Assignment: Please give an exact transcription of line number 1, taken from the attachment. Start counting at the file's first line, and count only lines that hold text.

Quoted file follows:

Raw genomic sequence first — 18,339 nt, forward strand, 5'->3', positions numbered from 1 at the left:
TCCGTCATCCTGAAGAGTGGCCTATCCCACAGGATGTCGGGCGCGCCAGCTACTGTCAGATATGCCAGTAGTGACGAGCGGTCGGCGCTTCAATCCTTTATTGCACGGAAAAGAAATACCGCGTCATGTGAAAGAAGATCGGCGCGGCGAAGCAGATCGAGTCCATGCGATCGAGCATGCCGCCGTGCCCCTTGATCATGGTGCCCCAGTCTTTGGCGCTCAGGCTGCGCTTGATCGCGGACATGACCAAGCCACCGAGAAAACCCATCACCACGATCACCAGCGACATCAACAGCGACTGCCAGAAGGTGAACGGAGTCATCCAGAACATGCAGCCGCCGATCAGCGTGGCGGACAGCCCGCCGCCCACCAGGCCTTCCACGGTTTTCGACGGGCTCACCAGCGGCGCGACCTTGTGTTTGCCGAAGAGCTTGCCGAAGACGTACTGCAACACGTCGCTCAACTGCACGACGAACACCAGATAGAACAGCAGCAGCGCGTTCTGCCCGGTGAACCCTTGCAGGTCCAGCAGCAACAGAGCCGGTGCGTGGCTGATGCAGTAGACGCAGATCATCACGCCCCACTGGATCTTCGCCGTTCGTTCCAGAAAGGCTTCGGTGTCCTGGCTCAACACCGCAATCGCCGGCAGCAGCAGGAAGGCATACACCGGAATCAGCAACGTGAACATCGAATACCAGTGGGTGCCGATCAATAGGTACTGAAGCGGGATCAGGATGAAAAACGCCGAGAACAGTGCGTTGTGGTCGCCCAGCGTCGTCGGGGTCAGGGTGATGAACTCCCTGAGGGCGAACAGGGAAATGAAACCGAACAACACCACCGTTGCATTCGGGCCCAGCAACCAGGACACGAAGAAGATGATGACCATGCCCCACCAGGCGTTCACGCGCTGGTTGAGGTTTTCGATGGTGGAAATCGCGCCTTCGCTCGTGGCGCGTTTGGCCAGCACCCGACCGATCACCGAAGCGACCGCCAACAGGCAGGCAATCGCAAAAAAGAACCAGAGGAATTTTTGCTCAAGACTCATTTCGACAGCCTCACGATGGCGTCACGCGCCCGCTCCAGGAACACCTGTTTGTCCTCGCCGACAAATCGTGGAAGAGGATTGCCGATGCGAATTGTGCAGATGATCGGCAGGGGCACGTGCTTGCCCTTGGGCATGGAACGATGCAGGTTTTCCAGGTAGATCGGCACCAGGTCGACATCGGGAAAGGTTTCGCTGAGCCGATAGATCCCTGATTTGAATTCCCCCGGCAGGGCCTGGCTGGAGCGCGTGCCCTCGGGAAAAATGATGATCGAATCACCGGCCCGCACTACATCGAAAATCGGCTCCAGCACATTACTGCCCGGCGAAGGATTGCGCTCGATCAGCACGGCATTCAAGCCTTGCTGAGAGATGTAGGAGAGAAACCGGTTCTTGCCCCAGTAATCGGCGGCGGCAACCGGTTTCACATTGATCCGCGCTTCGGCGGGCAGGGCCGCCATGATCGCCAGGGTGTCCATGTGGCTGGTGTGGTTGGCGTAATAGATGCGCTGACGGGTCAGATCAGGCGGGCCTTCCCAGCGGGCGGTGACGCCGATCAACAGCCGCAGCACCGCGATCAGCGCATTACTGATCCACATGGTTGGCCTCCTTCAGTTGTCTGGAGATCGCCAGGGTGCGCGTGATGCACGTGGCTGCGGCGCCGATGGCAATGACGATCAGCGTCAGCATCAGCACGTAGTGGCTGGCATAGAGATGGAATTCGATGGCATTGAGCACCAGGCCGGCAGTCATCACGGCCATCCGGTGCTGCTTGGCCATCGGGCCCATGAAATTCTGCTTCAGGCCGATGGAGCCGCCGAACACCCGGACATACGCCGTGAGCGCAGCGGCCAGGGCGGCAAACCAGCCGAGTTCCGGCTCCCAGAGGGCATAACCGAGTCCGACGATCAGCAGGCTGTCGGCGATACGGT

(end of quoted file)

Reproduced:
Raw genomic sequence first — 18,339 nt, forward strand, 5'->3', positions numbered from 1 at the left: